Abstract

We report here the combined study of air/silica surface roughness and light scattering in a microstructured optical fiber designed for non-linear operation. Side polishing of the fiber gave access to the surface of the holes, and allowed measurements of their roughness by atomic force microscopy. The observed roughness topography, not reported in such fibers until now, consists of a rather regular arrangement of shallow patterns with lateral size in the micron range and amplitude in the 10 nm range. By comparing measured angle-resolved scattering patterns to coupled-mode calculations, we show that roughness-induced scattering loss can be linked to both the roughness and the overlap of fundamental with radiative modes at the air/silica interfaces. The reduction of surface roughness amplitude down to the thermodynamic limit could permit to strongly decrease the threshold of Raman fiber lasers.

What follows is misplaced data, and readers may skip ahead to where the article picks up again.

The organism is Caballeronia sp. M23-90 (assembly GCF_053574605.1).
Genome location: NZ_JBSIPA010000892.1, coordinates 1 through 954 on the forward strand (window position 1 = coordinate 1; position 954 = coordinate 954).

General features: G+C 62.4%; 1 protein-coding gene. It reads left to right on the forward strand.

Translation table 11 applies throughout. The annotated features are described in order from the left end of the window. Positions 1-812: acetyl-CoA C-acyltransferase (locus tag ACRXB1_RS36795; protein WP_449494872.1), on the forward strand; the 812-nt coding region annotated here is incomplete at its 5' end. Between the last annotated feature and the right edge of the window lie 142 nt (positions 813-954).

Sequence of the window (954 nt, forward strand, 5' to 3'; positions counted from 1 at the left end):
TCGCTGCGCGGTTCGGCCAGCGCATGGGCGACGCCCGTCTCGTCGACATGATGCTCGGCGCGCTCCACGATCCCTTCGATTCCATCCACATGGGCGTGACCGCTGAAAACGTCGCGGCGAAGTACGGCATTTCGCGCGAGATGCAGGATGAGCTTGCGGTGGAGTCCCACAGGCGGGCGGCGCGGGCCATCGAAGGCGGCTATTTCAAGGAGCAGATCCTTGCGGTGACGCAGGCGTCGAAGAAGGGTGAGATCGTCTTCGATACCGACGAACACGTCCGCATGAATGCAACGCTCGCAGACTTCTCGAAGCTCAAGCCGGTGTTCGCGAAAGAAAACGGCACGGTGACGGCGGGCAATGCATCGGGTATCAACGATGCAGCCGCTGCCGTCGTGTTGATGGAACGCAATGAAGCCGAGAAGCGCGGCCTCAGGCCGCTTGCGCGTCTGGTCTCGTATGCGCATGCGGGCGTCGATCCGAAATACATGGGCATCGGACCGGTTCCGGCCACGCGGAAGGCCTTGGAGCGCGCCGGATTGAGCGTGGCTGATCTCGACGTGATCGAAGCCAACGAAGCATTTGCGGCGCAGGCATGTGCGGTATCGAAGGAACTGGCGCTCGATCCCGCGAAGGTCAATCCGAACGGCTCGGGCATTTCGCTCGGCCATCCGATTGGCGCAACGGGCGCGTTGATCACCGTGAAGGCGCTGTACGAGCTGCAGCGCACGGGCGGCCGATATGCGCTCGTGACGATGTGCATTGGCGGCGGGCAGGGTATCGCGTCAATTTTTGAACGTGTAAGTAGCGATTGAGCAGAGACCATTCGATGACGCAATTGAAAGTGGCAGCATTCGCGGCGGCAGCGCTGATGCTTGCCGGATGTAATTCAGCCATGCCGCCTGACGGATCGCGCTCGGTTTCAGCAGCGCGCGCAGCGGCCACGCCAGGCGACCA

© 2009 IEEE

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